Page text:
Ed: Some of us are also old enough to remember when Greenbelt brought on the bikini-clad girl dancers of the Sheffield Nine O'Clock service, whose leader, Chris Brain, was later discovered to be involved in what have been described as "abusive relationships" with a number of people. Greenbelt also brought us the fringe meeting addressed by a White Witch. As one of the early Greenbelt attendees, I always valued its willingness to be experimental, but it lost the plot when it ceased to apply evangelical principles to what it wanted to teach people, often very young Christians, attending the festival, and what it wanted to celebrate as the gospel.
According to its website, ‘Greenbelt is an independent Christian charity working to express love, creativity and justice in the arts and contemporary culture in the light of the Christian gospel.’ It is the largest Christian festival in the UK, almost 20,000 strong, with a fascinating line-up of speakers, subjects, genres and modalities. It also appears strongly pro-gay. Gene Robinson, gay bishop poster boy (although oddly, that was not mentioned) and Giles Fraser, head of Inclusive Church (that was also not included) are on the rostrum, along with gay rights advocates Robert Beckford and Paula Gooder. Gay worship groups, OuterSpace and Journey, will be leading in worship while gay bands, Athlete and Royksopp, will be entertaining the crowds. Read here and here, also here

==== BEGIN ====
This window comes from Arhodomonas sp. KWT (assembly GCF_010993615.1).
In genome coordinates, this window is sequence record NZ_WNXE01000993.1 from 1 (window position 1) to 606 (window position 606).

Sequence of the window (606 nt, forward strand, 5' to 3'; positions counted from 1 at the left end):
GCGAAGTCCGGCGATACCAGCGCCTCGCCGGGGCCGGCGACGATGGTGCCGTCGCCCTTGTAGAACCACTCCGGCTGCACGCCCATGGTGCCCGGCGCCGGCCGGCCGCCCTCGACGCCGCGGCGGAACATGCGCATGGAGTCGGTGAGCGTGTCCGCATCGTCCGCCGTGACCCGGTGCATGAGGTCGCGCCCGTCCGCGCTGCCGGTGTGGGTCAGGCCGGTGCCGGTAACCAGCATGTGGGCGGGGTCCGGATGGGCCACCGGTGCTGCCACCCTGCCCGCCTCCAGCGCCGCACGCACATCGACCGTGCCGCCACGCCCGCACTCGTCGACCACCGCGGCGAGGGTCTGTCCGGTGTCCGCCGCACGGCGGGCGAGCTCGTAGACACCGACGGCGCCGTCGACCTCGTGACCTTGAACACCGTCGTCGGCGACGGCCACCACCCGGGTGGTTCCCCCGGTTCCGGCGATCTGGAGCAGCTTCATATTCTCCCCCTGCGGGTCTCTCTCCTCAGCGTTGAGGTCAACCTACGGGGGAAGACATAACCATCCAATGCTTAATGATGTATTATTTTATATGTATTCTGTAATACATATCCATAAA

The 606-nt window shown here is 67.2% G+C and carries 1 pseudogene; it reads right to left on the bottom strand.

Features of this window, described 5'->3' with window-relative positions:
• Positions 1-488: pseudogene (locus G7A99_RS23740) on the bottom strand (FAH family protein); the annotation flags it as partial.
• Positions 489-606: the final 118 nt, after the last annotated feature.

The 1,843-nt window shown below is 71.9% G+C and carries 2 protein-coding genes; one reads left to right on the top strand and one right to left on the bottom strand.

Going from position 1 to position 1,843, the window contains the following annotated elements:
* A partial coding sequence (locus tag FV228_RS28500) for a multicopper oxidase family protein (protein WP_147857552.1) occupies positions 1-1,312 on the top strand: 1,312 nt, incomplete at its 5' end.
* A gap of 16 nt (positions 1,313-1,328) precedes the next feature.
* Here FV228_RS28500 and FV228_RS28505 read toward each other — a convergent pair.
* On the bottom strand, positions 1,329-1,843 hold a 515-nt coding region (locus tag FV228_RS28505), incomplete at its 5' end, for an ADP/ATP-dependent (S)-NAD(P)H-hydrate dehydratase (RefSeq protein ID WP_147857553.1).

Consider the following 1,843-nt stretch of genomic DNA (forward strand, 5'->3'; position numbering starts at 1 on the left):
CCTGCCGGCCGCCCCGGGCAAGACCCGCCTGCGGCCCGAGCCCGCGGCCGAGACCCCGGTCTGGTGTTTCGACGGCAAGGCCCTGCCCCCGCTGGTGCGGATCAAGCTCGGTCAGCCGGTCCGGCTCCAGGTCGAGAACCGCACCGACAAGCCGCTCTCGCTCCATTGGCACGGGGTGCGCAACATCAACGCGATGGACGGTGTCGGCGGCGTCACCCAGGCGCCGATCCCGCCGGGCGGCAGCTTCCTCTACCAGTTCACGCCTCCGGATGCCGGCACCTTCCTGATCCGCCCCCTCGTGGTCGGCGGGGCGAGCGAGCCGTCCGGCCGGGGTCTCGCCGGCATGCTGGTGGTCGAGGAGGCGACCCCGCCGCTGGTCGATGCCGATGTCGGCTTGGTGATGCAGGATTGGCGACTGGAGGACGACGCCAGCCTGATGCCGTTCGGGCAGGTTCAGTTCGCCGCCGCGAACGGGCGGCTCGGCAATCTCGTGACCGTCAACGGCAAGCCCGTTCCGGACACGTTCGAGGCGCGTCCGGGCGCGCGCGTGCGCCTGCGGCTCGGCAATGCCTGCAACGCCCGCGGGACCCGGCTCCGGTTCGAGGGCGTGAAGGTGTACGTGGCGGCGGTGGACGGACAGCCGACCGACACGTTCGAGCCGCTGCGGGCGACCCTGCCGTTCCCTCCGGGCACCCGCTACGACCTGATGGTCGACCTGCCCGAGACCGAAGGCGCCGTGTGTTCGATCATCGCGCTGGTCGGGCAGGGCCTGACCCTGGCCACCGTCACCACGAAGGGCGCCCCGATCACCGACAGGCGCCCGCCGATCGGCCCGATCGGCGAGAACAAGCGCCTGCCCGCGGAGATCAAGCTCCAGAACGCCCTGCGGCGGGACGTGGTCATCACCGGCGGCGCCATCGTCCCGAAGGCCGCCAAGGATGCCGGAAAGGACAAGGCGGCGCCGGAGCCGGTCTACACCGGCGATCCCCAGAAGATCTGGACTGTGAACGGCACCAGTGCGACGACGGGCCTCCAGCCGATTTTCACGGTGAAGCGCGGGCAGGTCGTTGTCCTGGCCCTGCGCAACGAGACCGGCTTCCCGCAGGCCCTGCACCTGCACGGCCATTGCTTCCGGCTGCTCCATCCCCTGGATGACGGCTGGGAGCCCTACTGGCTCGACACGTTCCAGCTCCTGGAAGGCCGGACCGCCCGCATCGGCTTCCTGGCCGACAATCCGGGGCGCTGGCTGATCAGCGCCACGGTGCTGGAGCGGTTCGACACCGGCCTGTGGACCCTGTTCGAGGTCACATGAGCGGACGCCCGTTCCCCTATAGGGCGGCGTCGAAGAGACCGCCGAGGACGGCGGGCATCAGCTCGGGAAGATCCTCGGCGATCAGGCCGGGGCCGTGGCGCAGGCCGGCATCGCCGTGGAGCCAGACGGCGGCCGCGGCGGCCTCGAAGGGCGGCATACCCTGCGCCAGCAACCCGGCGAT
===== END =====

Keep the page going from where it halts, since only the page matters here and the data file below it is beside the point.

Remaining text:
This is rather worrying: it is called the gayification of the church. Almost more insidious is that it exists, cheek by jowl, with other worthwhile, important and solidly orthodox aspects, lulling those who might otherwise get upset into a false complacency that ‘things are not really that bad!’ I guess it all depends on what ‘bad’ means. That the Gay Pride flag was flown over London’s historic St Martin-in-the-Fields to celebrate Gay Pride days ago and that the Archbishop of Canterbury just met with a leading US LGBT group, although, oddly, there was no time to meet with the orthodox hounded out of their churches (which they have paid for and maintained) or those from ex/post-gay groups — two of the most recent examples — should speak volumes!
At some point we as a church will have to face the music. We have tacitly, incrementally forfeited an agreed-upon Christian sexual ethic (no sex outside heterosexual marriage) which had held for the past millennia. Now, in effect, we accept and some promote the ethic that as long as sexual ‘relationships’ are ‘loving’, ‘committed’ and ‘faithful’, they are blessed by God and if those in them wish to marry, they should be allowed to do so. Is this not so? Acclimatization moves on to acceptance. Acceptance moves on to normalization. Read more